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LUCIUS ANNAEUS SENECA (c. 3 B.C.—A.D. 65), statesman and philosopher, was the second son of the rhetorician. His teachers were Attalus, a Stoic, and Sotion, a pupil of the Sextii. In his youth he was a vegetarian and a water-drinker, but his father checked his indulgence in asceticism. He devoted himself to rhetorical and philosophical studies and early won a reputation at the bar. Gaius criticised his style as mere mosaic (commissuras meras) or " sand without lime," yet being in reality jealous of his successes he would have put him to death had he not been assured that he was too consumptive to live long (Suet. Calig. 63; Dio Cassius lix. 19. 7). Under Claudius his political career (he had been quaestor) received a sudden check, for the influence of Messallina having effected the ruin of Julia, the sister of Gaius, Seneca, who was compromised by her downfall, was banished to Corsica, A.D. 41. There eight weary years of waiting were relieved by study and authorship, with occasional attempts to procure his return by such gross flattery of Claudius as is found in the work Ad Polybium de consolatione or the panegyric on Messallina which he afterwards suppressed. At length the tide turned; the next empress, Agrippina, had him recalled, appointed praetor, and entrusted with the education of her son Nero, then (48) eleven years old. Seneca became in fact Agrippina's confidential adviser; and his pupil's accession increased his power. He was consul in 57, and during the first bright years of the new reign, the quinquennium Neronis, he shared the administration of affairs with Burrus, the praetorian prefect. The government in the hands of these men was wise and humane; their influence over Nero, while it lasted, was salutary, though some-times maintained by doubtful means (see NERO). We must, however, regard the general tendency of Seneca's measures; to judge him as a Stoic philosopher by the counsels of perfection laid down in his writings would be much the same thing as to apply the standard of New Testament morality to the career of a Wolsey or Mazarin. He is the type of the man of letters who rises into favour by talent and suppleness (comitas honesta), and is entitled as such to the rare credit of a beneficent rule. In course of time Nero got to dislike him more and more; the death of Burrus in 62 gave a shock to his position. In vain did he petition for permission to retire. Even when he had sought privacy on the plea of ill-health he could not avert his doom; on a charge of being concerned in Piso's conspiracy he was forced to commit _suicide. His manly end might be held in some measure to redeem the weakness of his life but for the testimony it bears to his constant study of effect and ostentatious self-complacency. His second wife, Pompeia Paulina, of noble family, attempted to die with him. His enormous wealth was estimated at 300 millions of sesterces. He had Soo ivory tables inlaid with citron wood (Dio lxi. 10, lxii. 2). Some of the Fathers, probably in admiration of his ethics, reckoned Seneca among the Christians; this assumption in its turn led to the forgery of a correspondence between St Paul and Seneca which was known to Jerome (cf. Augustin, Ep. 153: " Seneca . . . cujus etiam ad Paulum apostolum leguntur epistolae "). This has given rise to an interesting historical problem, most thoroughly discussed in many works on the Church in the Roman Empire. Seneca is at once the most eminent among the Latin writers of the Silver Age and in a special sense their representative, not least because he was the originator of a false style. The affected and sentimental manner which gradually grew up in the first century A.D. became ingrained in him, and appears equally in everything which he wrote, whether poetry or prose, as the most finished pro-duct of ingenuity concentrated upon declamatory exercises, sub-stance being sacrificed to form and thought to point. Every variety of rhetorical conceit in turn contributes to the dazzling effect, now tinsel and ornament, now novelty and versatility of treatment, or affected simplicity and studied absence of plan. But the chief weapon is the epigram (sententia), summing up in terse incisive antithesis the gist of a whole period. " Seneca is a man of real genius," writes Niebuhr, " which is after all the main thing; not to be unjust to him, one must know the whole range of that literature to which he belonged and realize how well he understood the art of making something even of what was most absurd." His works were upon various subjects. (1) His Orations, probably the speeches which Nero delivered, are lost, as also a biography of his father, and (2) his earlier scientific works, such as the monographs describing India and Egypt and one upon earthquakes (Nat. Qu. vi. 4. 2). The seven extant books of Physical Investigations (Naturales Quaestiones; trans. John Clarke, with introd. by Sir Archibald Geikie, 1910) treat in a popular manner of meteorology and astronomy; the work has little scientific merit, yet here and there Seneca, or his authority, has a shrewd guess, e.g. that there is a connexion between earthquakes and volcanoes, and that comets are bodies like the planets revolving in fixed orbits. (3) The Satire on the Death (and deification, literally " pumpkinification ") of Claudius (ed. Biicheler, Berlin, 1882) is a specimen of the " satira Menippea " or medley of prose and verse. The writer's spite against the dead emperor before whom he had cringed servilely shows in a sorry fashion when he fastens on the wise and liberal measure of conferring the franchise upon Gaulish nobles as a theme for abuse. (4) The remaining prose works are of the nature of moral essays, bearing various titles—twelve so-called Dialogues, three books On Clemency dedicated to Nero, seven On Benefits, twenty books of Letters to Lucilius (ed. Hense, Leipzig, 1898; W. C. Summers published a selection in 1910). They are all alike in discussing practical questions and in addressing a single reader in a tone of familiar conversation, the objections he is supposed to make being occasionally cited and answered. Seneca had the wit to discover that conduct, which is after all " three-fourths of life," could furnish inexhaustible topics of abiding universal interest far superior to the imaginary themes set in the schools and abundantly analysed in his father's Controversiae and Suasoriae, such as poisoning cases, or tyrannicide, or even historical persons like Hannibal and Sulla. The innovation took the public taste,—plain matters of urgent personal concern sometimes treated casuistically, sometimes in a liberal vein with serious divergence from the orthodox standards, but always with an earnestness which aimed directly at the reader's edification, progress towards virtue and general moral improvement. The essays are in fact Stoic sermons; for the creed of the later Stoics had become less of a philosophical system and more of a religion, especially at Rome, where moral and theological doctrines alone attracted lively interest. The school is remarkable for its anticipation of modern ethical conceptions, for the lofty morality of its exhortations to forgive injuries and overcome evil with good; the obligation to universal benevolence had been deduced from the cosmopolitan principle that all men are brethren. In Seneca, in addition to all this, there is a distinctively religious temperament, which finds expression in phrases curiously suggestive of the spiritual doctrines of Christianity. Yet the verbal coincidence is sometimes a mere accident, as when he uses sacer Spiritus; and in the same writings he sometimes advocates what is wholly repulsive to Christian feeling, as the duty and privilege of suicide. In the tragedies which bear Seneca's name (Hercules Furens, Thyestes, Phoenissae, Phaedra, Oedipus, Troades, Medea, Agamemno, Hercules Oetaeus) the defects of his prose style are exaggerated: as specimens of pompous rant they are probably unequalled; and the rhythm is unpleasant owing to the monotonous structure of the iambics and the neglect of synapheia in the anapaestic systems. The praetexta Octavia, also ascribed to him, contains plain allusions to Nero's end, and must therefore be the product of a later hand. The doubt as to his authorship of the tragedies is due to a blunder of Sidonius Apollinaris (ix. 229-231); against it must be set Quintilian's testimony (" ut Medea apud Senecam," ix. 2. 8). The judgment of Tacitus (Ann. xiii. 4, 13, 42 sq., xiv. 52-56, xv. 6o sq.) is more favourable than that of Dio, who may possibly derive his account from the slanders of some personal enemy like Suilius. At least eighteen prose works have been lost, among them De superstitione, an attack upon the popular conceptions of the gods, and De matrimonio, which, to judge by the extant fragments, must have been interesting reading. Since Gellius (xii. 2. 3) cites a book xxii. of the Letters to Lucilius, some of these have been lost. The best text of the prose works, that of Haase in Teubner's series (1852), was re-edited in 1872–1874 and 1898. More recently Gertz has revised the text of Libri de beneficiis et de dementia (Berlin, 1876), H. A. Koch that of the Dialogorum libri xii. (completed by Vahlen, Jena, 1879), and Gertz the Dialogi (Copenhagen, 1886). There is no complete exegetical commentary, either English or German. Little has been done systematically since the notes of Lipsius and Gronovius. There is, however, Ruhkopf's ed. with Latin notes, 5 vols. (Leipzig, 1797–1811), and Lemaire's variorum ed. (Paris, 1827–1832, 8 vols., prose and verse). The text of the tragedies was edited by Peiper and Richter, 1867, 2nd ed. 1902, and by F. Leo (2 vols., Berlin, 1878–1879) ; verse trans. by F. J. Miller (Chicago and London, 1908). Nisard, Etudes de mceurs et de critique sus les pates de to decadence (4th ed., Paris, 1878), hascriticized them in detail. Of some 300 monographs enumerated in Engelmann may be mentioned, in addition to the above, G. Boissier, Les Tragedies de Seneque ont-ils iii representes ? (Paris, 1861); A. Dorgens, Senec. disciplinae moralis cum Antoniniana cornparatio (Leipzig, 1857) ; E. F. Gelpke, De Senec. vita et moribus (Bern, 1848) ; Holzherr, Der Philosoph Seneca (Rastadt, 1858). See also Sir S. Dill, Roman Society from_Nero to Marcus Aurelius (1904). (R. D. H.; X.)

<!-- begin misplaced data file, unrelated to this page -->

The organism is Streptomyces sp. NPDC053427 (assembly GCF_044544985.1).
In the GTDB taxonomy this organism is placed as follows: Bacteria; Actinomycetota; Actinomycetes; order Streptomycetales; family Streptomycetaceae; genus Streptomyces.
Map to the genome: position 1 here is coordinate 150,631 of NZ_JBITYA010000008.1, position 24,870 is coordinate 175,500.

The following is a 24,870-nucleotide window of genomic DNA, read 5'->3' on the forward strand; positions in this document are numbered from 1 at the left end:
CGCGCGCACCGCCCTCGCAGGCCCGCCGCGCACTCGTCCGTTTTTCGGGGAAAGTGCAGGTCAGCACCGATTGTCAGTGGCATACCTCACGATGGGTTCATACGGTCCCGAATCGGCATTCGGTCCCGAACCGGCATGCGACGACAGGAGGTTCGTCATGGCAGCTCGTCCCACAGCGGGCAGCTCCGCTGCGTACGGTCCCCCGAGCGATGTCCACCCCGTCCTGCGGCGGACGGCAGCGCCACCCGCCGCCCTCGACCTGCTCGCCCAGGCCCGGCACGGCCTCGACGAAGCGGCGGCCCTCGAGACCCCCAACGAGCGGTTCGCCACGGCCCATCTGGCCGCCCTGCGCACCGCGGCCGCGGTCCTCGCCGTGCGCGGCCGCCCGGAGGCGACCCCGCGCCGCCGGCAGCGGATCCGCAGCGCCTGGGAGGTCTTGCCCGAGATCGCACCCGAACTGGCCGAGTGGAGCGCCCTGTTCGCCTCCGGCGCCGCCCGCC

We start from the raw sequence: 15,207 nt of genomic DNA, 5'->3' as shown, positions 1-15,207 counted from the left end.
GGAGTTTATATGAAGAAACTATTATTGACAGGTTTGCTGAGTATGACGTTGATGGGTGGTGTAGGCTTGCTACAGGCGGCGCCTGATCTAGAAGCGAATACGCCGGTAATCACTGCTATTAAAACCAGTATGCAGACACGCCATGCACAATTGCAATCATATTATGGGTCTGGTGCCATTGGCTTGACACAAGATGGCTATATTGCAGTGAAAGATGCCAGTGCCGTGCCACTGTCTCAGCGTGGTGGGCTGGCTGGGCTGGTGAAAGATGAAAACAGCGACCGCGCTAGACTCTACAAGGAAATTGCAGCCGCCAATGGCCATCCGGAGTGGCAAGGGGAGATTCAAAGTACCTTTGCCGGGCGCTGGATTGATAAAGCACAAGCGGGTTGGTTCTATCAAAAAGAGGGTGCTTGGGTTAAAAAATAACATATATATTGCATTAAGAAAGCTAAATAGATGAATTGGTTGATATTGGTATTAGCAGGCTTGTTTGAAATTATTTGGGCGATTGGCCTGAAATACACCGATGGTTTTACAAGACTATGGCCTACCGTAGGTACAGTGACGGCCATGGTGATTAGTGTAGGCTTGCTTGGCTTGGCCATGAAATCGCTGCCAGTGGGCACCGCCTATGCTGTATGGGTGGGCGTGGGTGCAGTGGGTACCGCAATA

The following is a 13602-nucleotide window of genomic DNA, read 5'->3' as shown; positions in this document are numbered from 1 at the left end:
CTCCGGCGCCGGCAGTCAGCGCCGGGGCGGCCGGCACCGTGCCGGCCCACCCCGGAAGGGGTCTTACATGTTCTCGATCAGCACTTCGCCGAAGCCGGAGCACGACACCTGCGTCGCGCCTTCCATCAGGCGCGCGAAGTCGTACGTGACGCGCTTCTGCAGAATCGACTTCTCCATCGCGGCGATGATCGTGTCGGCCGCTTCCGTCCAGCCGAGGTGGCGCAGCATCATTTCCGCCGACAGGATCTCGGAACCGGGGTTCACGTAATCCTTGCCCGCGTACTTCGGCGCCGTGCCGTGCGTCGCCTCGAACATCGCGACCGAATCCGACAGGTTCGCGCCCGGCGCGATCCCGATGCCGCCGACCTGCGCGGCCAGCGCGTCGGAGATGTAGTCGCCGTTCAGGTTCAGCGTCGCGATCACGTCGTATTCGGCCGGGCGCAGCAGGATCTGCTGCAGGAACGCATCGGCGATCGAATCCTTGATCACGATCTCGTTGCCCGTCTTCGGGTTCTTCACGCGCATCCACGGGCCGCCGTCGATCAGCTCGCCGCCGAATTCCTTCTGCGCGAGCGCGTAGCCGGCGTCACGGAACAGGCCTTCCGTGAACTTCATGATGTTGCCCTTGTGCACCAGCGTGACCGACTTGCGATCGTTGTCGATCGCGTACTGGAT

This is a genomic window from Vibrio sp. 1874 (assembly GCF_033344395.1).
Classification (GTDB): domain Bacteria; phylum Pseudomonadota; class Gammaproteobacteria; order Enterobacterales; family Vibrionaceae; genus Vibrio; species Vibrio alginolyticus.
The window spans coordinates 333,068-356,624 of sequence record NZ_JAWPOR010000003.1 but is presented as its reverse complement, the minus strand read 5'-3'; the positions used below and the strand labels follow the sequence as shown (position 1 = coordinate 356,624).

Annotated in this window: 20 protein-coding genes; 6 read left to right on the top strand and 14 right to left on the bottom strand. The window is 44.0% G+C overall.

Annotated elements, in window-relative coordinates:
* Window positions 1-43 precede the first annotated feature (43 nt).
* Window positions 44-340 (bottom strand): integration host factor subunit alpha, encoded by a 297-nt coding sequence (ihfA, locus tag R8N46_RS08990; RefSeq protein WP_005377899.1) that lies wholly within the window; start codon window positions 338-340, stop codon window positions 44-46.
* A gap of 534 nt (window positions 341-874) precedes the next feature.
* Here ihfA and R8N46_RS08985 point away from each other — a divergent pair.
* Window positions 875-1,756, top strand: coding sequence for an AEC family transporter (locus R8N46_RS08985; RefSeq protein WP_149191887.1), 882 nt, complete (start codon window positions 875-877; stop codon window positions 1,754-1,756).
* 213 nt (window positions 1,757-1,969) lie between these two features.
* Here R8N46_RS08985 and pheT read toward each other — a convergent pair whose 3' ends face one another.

End of Article: LUCIUS ANNAEUS SENECA (c. 3 B.C.—A.D. 65)